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Revolution and the Mexican ranch

September 25, 2003|Kevin Thomas

Fernando de Fuentes, Mexico's greatest director of the early sound period, was nothing if not a pragmatist. In 1935 he completed his landmark "Revolutionary Trilogy" with his dynamic and bitter "eforeVamonos con Pancho Villa!" debunking the mythical rebel leader through the fates of six brave and naive rancheros prepared to lay down their lives in his service. It remains a harsh, powerful movie but was a dud at the box office, which has been called a loss for the course of Mexican politics. Undaunted, the gifted Fuentes changed pace immediately with "Alla en el Rancho Grande" (1936), a love story set against an idealized depiction of life on a great ranch. This charming film proved enormously influential. It gave an identity to the Mexican cinema in the Spanish-speaking world, launched the comedia ranchera genre, popularized mariachi music and established the enduring international renown of its handsome singing star, Tito Guizar. These two films open UCLA's "Fernando de Fuentes: Of Revolution and Rancheras" series Saturday.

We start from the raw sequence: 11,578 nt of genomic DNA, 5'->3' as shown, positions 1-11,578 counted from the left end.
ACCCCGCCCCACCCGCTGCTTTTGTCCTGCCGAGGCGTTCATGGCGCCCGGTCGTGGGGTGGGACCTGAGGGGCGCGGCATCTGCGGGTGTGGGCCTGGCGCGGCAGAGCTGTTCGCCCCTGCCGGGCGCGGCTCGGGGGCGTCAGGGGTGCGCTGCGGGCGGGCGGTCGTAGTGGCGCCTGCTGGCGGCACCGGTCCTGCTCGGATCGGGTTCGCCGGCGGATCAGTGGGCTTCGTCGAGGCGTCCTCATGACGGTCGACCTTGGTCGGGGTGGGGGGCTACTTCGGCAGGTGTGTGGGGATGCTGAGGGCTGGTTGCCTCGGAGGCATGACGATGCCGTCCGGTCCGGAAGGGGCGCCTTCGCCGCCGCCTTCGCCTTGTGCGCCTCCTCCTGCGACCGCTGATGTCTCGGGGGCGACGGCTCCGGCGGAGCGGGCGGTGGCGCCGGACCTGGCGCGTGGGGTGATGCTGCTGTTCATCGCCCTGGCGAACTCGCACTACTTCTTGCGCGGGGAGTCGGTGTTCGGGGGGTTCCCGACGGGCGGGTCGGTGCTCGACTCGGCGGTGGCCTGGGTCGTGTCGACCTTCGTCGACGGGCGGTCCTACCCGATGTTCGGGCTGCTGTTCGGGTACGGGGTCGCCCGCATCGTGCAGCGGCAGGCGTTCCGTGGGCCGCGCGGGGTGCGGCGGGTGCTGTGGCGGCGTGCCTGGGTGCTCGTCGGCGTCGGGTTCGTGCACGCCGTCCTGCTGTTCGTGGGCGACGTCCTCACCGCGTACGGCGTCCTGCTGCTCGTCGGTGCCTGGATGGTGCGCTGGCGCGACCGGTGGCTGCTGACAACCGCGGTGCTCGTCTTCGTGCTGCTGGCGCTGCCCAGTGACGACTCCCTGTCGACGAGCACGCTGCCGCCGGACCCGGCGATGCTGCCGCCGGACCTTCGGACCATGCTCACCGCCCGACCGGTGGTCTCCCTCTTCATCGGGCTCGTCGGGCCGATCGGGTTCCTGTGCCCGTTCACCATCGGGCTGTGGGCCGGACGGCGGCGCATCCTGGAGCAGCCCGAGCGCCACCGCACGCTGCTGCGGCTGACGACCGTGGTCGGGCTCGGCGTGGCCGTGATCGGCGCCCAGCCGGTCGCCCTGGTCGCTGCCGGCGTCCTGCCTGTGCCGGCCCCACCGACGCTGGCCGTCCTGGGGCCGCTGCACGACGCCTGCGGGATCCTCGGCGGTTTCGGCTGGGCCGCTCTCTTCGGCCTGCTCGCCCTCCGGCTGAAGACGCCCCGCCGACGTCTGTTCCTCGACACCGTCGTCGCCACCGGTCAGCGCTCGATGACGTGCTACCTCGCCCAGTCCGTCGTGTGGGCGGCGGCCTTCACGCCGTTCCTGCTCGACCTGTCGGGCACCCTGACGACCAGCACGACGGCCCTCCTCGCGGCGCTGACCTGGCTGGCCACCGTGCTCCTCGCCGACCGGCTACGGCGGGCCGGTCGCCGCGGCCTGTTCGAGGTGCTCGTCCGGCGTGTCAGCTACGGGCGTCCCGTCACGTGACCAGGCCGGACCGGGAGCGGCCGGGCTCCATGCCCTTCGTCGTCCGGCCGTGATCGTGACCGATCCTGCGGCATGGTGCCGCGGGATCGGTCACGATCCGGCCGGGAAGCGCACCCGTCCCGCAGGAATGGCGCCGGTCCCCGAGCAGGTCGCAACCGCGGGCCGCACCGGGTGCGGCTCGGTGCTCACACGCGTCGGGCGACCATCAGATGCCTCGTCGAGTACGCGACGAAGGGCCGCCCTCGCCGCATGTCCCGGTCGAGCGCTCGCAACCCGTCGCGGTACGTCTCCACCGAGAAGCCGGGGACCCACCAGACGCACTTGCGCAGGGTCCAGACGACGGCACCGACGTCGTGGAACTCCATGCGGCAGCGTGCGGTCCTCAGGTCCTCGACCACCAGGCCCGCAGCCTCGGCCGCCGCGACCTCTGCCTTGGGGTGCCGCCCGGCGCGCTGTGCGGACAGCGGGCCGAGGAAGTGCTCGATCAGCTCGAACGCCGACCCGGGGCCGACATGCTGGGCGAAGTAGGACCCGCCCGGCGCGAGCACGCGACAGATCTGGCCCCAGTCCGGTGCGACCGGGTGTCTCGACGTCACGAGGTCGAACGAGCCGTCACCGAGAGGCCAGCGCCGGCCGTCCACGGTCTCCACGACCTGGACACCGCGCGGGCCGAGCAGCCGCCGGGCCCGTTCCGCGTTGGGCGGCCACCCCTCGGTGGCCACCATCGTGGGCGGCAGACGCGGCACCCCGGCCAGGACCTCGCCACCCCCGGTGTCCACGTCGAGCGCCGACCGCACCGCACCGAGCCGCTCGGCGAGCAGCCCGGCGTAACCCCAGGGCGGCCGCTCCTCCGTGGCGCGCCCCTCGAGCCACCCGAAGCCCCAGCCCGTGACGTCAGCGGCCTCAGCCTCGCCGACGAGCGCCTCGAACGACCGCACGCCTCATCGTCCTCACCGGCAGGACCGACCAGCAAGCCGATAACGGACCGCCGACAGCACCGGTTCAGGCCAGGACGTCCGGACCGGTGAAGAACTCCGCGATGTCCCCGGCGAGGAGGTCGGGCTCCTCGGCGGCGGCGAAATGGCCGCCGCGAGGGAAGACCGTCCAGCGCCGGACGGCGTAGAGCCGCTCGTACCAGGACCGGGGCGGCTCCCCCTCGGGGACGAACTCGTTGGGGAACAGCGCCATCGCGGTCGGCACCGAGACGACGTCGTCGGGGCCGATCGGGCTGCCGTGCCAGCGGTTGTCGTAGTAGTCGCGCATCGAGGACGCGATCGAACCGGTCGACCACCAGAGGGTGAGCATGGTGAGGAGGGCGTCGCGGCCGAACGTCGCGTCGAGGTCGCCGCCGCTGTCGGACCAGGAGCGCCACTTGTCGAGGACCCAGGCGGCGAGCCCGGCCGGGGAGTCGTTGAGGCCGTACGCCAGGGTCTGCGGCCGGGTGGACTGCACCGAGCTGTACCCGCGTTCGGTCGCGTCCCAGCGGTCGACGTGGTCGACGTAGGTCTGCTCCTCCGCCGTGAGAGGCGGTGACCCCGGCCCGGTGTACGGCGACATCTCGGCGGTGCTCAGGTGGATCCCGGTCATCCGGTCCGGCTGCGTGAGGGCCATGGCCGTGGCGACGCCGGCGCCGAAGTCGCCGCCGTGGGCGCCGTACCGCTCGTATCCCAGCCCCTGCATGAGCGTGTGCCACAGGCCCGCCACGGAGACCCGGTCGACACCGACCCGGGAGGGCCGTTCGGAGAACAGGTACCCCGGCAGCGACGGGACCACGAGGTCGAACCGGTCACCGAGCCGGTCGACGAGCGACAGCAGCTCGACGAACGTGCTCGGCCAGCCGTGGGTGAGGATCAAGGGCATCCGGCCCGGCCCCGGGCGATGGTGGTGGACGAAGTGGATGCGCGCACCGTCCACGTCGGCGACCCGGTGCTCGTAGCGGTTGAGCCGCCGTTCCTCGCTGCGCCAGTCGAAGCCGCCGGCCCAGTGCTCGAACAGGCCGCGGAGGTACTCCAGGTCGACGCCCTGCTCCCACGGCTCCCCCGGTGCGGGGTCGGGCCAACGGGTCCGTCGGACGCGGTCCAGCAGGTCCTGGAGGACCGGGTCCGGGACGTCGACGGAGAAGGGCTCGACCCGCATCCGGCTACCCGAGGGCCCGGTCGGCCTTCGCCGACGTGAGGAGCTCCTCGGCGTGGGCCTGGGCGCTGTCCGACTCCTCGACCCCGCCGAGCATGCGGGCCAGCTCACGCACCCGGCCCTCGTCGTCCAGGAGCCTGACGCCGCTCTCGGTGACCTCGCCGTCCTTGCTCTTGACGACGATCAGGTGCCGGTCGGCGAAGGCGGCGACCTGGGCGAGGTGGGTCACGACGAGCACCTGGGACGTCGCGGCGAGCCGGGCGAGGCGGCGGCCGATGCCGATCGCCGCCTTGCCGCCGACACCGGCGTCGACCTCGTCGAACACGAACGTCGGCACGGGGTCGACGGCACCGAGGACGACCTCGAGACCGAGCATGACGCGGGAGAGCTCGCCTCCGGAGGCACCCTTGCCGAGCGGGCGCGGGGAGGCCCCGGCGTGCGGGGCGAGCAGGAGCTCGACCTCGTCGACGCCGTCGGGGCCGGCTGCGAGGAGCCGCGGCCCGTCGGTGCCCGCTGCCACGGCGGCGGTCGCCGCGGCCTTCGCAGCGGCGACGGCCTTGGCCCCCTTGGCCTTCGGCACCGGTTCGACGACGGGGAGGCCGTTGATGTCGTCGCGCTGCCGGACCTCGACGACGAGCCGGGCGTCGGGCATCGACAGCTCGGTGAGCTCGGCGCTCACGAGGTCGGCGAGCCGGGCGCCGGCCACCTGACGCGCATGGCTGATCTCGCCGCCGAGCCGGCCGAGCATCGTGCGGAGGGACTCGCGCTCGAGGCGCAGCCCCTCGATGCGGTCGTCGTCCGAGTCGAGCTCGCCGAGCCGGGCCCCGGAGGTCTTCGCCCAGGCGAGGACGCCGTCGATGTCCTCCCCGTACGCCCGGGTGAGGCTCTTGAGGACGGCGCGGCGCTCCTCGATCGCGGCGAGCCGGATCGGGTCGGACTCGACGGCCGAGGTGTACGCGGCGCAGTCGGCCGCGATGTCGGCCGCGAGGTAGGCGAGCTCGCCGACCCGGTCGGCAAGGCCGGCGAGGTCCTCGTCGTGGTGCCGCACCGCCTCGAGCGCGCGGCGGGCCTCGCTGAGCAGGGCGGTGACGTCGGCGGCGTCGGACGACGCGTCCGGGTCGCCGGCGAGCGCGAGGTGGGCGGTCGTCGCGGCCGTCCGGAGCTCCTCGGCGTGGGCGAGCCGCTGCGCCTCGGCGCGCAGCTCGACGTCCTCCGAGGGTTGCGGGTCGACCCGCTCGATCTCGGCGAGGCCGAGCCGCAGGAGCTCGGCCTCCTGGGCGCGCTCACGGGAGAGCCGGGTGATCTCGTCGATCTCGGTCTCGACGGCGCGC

"eforeVamonos con Pancho Villa!" and "Alla en el Rancho Grande," Saturday, 7:30 p.m., at Melnitz Hall's James Bridges Theater on the UCLA campus. Other Fuentes films screen Sunday, 7 p.m., and Oct. 5. (310) 206-FILM.

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-- Kevin Thomas

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